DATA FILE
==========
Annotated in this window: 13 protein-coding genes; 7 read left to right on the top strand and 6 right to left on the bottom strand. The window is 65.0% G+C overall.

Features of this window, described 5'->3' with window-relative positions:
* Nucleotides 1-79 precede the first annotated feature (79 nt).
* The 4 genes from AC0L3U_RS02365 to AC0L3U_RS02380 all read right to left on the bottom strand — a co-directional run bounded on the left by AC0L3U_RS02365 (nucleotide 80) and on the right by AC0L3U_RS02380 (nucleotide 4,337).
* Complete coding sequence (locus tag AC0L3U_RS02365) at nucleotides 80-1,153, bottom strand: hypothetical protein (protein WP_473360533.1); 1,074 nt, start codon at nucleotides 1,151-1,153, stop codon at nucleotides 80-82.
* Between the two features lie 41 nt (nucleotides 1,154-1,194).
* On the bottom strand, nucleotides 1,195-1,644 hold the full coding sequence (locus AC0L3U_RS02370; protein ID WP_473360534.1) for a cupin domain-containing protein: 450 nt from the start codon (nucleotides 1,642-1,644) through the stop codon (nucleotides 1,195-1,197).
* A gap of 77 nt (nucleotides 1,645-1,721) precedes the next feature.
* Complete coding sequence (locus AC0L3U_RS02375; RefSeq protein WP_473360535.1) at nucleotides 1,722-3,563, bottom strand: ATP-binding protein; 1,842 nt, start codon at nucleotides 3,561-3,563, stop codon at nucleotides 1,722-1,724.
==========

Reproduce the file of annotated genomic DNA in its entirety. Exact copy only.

Annotated in this window: 13 protein-coding genes; 7 read left to right on the top strand and 6 right to left on the bottom strand. The window is 65.0% G+C overall.

Features of this window, described 5'->3' with window-relative positions:
* Nucleotides 1-79 precede the first annotated feature (79 nt).
* The 4 genes from AC0L3U_RS02365 to AC0L3U_RS02380 all read right to left on the bottom strand — a co-directional run bounded on the left by AC0L3U_RS02365 (nucleotide 80) and on the right by AC0L3U_RS02380 (nucleotide 4,337).
* Complete coding sequence (locus tag AC0L3U_RS02365) at nucleotides 80-1,153, bottom strand: hypothetical protein (protein WP_473360533.1); 1,074 nt, start codon at nucleotides 1,151-1,153, stop codon at nucleotides 80-82.
* Between the two features lie 41 nt (nucleotides 1,154-1,194).
* On the bottom strand, nucleotides 1,195-1,644 hold the full coding sequence (locus AC0L3U_RS02370; protein ID WP_473360534.1) for a cupin domain-containing protein: 450 nt from the start codon (nucleotides 1,642-1,644) through the stop codon (nucleotides 1,195-1,197).
* A gap of 77 nt (nucleotides 1,645-1,721) precedes the next feature.
* Complete coding sequence (locus AC0L3U_RS02375; RefSeq protein WP_473360535.1) at nucleotides 1,722-3,563, bottom strand: ATP-binding protein; 1,842 nt, start codon at nucleotides 3,561-3,563, stop codon at nucleotides 1,722-1,724.